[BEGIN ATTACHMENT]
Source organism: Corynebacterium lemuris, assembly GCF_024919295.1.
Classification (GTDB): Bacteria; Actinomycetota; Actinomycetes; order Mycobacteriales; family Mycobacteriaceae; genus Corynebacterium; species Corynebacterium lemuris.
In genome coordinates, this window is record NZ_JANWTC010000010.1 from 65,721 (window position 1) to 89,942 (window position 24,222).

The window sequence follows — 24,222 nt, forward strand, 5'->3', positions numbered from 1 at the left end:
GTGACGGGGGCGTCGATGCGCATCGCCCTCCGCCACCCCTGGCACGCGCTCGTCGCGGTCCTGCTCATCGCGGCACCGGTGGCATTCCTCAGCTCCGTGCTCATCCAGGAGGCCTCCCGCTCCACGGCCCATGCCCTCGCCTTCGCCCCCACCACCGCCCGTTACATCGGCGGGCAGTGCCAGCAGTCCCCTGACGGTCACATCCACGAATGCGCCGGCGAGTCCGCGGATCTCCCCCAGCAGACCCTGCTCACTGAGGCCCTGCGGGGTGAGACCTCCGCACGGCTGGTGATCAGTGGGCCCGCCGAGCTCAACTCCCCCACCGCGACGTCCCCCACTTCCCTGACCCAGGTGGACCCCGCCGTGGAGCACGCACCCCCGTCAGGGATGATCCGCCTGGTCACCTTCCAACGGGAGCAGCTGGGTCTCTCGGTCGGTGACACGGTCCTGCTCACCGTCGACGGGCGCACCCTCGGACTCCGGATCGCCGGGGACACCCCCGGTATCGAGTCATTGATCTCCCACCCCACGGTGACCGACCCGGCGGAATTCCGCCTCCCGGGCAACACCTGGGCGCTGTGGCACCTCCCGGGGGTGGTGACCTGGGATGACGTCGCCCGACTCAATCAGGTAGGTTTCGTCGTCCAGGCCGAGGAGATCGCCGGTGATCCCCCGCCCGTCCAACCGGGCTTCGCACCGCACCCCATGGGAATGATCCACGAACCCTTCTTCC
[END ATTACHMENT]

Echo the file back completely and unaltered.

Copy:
Source organism: Corynebacterium lemuris, assembly GCF_024919295.1.
Classification (GTDB): Bacteria; Actinomycetota; Actinomycetes; order Mycobacteriales; family Mycobacteriaceae; genus Corynebacterium; species Corynebacterium lemuris.
In genome coordinates, this window is record NZ_JANWTC010000010.1 from 65,721 (window position 1) to 89,942 (window position 24,222).

The window sequence follows — 24,222 nt, forward strand, 5'->3', positions numbered from 1 at the left end:
GTGACGGGGGCGTCGATGCGCATCGCCCTCCGCCACCCCTGGCACGCGCTCGTCGCGGTCCTGCTCATCGCGGCACCGGTGGCATTCCTCAGCTCCGTGCTCATCCAGGAGGCCTCCCGCTCCACGGCCCATGCCCTCGCCTTCGCCCCCACCACCGCCCGTTACATCGGCGGGCAGTGCCAGCAGTCCCCTGACGGTCACATCCACGAATGCGCCGGCGAGTCCGCGGATCTCCCCCAGCAGACCCTGCTCACTGAGGCCCTGCGGGGTGAGACCTCCGCACGGCTGGTGATCAGTGGGCCCGCCGAGCTCAACTCCCCCACCGCGACGTCCCCCACTTCCCTGACCCAGGTGGACCCCGCCGTGGAGCACGCACCCCCGTCAGGGATGATCCGCCTGGTCACCTTCCAACGGGAGCAGCTGGGTCTCTCGGTCGGTGACACGGTCCTGCTCACCGTCGACGGGCGCACCCTCGGACTCCGGATCGCCGGGGACACCCCCGGTATCGAGTCATTGATCTCCCACCCCACGGTGACCGACCCGGCGGAATTCCGCCTCCCGGGCAACACCTGGGCGCTGTGGCACCTCCCGGGGGTGGTGACCTGGGATGACGTCGCCCGACTCAATCAGGTAGGTTTCGTCGTCCAGGCCGAGGAGATCGCCGGTGATCCCCCGCCCGTCCAACCGGGCTTCGCACCGCACCCCATGGGAATGATCCACGAACCCTTCTTCC